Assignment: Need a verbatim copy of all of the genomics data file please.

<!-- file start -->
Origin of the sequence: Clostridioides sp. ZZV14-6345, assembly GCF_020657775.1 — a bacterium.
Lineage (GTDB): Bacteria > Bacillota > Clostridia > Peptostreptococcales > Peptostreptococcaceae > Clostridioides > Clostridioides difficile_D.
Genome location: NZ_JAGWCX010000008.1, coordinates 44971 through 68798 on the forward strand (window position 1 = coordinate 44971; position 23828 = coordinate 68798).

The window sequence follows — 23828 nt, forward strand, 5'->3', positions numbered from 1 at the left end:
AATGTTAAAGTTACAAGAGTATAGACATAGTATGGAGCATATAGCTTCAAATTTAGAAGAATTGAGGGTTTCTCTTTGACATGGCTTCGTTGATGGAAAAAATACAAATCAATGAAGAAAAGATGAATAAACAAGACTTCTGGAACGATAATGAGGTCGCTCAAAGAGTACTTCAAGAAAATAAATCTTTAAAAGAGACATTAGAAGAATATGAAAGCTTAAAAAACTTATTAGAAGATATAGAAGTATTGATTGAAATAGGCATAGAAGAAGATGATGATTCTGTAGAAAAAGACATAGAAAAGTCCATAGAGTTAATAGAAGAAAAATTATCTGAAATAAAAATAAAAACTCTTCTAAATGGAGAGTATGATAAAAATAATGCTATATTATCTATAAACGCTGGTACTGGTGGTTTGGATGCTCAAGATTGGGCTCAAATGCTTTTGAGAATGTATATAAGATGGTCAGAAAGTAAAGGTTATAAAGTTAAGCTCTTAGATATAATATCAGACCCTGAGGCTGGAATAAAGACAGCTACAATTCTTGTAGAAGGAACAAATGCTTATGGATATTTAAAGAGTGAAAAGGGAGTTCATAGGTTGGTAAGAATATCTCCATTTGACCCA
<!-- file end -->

Origin of the sequence: Clostridioides sp. ZZV14-6345, assembly GCF_020657775.1 — a bacterium.
Lineage (GTDB): Bacteria > Bacillota > Clostridia > Peptostreptococcales > Peptostreptococcaceae > Clostridioides > Clostridioides difficile_D.
Genome location: NZ_JAGWCX010000008.1, coordinates 44971 through 68798 on the forward strand (window position 1 = coordinate 44971; position 23828 = coordinate 68798).

The window sequence follows — 23828 nt, forward strand, 5'->3', positions numbered from 1 at the left end:
AATGTTAAAGTTACAAGAGTATAGACATAGTATGGAGCATATAGCTTCAAATTTAGAAGAATTGAGGGTTTCTCTTTGACATGGCTTCGTTGATGGAAAAAATACAAATCAATGAAGAAAAGATGAATAAACAAGACTTCTGGAACGATAATGAGGTCGCTCAAAGAGTACTTCAAGAAAATAAATCTTTAAAAGAGACATTAGAAGAATATGAAAGCTTAAAAAACTTATTAGAAGATATAGAAGTATTGATTGAAATAGGCATAGAAGAAGATGATGATTCTGTAGAAAAAGACATAGAAAAGTCCATAGAGTTAATAGAAGAAAAATTATCTGAAATAAAAATAAAAACTCTTCTAAATGGAGAGTATGATAAAAATAATGCTATATTATCTATAAACGCTGGTACTGGTGGTTTGGATGCTCAAGATTGGGCTCAAATGCTTTTGAGAATGTATATAAGATGGTCAGAAAGTAAAGGTTATAAAGTTAAGCTCTTAGATATAATATCAGACCCTGAGGCTGGAATAAAGACAGCTACAATTCTTGTAGAAGGAACAAATGCTTATGGATATTTAAAGAGTGAAAAGGGAGTTCATAGGTTGGTAAGAATATCTCCATTTGACCCA